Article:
Cue the 007 music! I always feel like I’m cracking some weird secret code when I look at fabric tags.
Some are more cryptic than others. But generally they have the same information:
- Who made the fabric and how do I get it?
- What is the fabric made out of?
- How wide is the fabric?
- Where was it made?
- How big is the pattern repeat?
- Does it have a protective coating or treatment?
- How durable is it?
- How can I clean it?
- (Commercial Upholstery) Is the fabric suitable for commercial applications? Does it meet fire code or other required regulations?
So let’s look at an example. 1a is the front label on a sample we have hanging here in our special order fabric library. We can tell that the manufacturer is Duralee, the name of the Pattern is DW16013, and we’re looking at color 35, named Tangerine. We need this information so we can check with the manufacturer about availability and price; it’s not that helpful to the customer. But the rest…the rest of the label is info gold!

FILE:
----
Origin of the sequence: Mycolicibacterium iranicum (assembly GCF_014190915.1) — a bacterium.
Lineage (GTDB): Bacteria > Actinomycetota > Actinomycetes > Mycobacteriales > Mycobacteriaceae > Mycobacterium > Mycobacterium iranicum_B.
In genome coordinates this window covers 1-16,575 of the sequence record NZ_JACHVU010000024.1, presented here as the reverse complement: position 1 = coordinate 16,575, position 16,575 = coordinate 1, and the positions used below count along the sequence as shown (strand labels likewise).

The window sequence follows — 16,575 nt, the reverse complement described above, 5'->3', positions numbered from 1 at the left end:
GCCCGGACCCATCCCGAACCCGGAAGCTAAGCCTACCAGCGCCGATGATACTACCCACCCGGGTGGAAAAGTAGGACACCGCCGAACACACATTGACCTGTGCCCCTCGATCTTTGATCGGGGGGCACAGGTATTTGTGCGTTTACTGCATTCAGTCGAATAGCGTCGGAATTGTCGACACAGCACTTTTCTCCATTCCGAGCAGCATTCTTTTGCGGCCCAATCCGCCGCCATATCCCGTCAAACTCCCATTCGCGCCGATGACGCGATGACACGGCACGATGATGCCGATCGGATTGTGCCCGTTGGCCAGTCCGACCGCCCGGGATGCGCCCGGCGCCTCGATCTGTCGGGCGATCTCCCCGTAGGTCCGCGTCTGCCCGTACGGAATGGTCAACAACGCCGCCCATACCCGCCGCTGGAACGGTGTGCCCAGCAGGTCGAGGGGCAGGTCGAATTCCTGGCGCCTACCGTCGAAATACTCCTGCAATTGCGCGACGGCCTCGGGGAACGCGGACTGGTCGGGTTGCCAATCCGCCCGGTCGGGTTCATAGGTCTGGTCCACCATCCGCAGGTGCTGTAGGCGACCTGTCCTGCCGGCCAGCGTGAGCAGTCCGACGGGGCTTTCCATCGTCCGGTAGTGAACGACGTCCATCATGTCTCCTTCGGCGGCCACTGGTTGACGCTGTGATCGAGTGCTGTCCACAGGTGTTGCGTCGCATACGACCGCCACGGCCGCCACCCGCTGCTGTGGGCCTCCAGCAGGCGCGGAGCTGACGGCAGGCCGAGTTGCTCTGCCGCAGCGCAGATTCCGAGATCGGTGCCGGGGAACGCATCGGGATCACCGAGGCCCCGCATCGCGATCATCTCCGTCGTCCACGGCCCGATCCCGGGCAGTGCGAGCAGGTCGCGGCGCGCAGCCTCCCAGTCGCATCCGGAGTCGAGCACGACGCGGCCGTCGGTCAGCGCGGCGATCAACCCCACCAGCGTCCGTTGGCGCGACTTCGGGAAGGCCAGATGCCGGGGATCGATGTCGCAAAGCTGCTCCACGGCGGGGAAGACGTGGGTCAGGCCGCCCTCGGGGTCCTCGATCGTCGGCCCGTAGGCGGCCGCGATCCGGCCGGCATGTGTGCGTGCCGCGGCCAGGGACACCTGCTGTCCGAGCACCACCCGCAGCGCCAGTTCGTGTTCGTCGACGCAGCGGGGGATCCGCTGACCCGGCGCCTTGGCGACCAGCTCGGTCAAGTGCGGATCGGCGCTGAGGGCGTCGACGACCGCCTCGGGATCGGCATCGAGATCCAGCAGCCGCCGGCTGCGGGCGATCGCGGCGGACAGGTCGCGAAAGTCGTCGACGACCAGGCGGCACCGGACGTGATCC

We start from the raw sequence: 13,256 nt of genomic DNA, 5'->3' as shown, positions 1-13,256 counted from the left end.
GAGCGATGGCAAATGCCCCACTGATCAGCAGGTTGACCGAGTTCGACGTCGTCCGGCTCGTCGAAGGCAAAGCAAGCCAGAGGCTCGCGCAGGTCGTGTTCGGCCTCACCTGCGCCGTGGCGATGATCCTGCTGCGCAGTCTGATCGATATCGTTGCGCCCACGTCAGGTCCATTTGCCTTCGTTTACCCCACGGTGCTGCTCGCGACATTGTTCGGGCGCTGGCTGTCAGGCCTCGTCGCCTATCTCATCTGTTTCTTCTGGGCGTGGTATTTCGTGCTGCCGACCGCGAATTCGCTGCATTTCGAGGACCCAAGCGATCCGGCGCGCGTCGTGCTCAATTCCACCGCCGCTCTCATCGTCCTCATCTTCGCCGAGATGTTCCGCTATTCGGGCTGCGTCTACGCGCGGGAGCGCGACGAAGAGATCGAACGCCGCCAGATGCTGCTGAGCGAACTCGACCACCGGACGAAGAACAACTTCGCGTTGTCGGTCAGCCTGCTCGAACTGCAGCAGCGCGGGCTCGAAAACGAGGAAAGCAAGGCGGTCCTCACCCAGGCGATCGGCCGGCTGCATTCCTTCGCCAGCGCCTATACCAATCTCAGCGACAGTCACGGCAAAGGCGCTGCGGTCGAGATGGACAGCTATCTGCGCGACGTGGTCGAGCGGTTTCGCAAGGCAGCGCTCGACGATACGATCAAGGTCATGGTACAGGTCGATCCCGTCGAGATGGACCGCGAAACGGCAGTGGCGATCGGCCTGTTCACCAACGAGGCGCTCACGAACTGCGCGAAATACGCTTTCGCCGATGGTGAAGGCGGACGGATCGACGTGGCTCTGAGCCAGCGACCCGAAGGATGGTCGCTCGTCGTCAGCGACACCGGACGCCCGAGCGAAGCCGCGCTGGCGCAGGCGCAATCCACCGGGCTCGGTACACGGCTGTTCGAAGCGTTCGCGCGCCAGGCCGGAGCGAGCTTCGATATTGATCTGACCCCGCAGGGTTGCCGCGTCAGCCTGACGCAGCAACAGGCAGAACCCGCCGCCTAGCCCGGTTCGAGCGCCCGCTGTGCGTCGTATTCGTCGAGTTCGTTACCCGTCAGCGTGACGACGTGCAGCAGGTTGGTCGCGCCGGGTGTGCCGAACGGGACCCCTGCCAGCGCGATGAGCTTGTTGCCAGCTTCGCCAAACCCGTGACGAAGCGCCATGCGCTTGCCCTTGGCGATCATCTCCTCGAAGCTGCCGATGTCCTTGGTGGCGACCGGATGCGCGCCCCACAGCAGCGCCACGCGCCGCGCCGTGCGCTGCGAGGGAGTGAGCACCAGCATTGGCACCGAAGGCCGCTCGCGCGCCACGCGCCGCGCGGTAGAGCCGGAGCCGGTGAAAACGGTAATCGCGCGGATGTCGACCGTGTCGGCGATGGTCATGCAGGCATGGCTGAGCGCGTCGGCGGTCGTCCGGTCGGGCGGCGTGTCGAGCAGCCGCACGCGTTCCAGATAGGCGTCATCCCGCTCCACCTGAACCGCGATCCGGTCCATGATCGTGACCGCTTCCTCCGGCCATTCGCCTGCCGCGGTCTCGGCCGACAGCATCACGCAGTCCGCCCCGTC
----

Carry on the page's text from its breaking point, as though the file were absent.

The fabric is 55″ wide and has a very small pattern repeat, .5″ up and .5″ across. Pattern repeat info is important because it allows you to calculate how much extra fabric you’ll need, for example, if you want to center a pattern on a chair or across the back of a sofa.
This fabric is very durable – 50,000 Wyzenbeek Method means 50,000 double rubs – and it’s a polyester-rayon blend, manufactured in China. Based on that information, without feeling this fabric, I would suspect that it would be a good upholstery fabric. If you wanted to see this fabric with other fabrics like it, you’d look for the Duralee D3085 Book.
Finally, the cleaning code: S
Here’s example #2 from Fabricut.
The information on here is a little different. For example, you don’t know where the fabric was manufactured, but there is a QR code to take you to their website for more information. Instead of a code, they tell you that Dry Cleaning is recommended. It’s 57″ wide, 100% polyester, has a water repellent finish, is super durable and is flame retardant. They even tell you that it’s suitable for draperies, bedspreads, and upholstery. Very cool.
Hopefully this overview has helped you so that you can approach those fabric labels with confidence and crack the code on your own!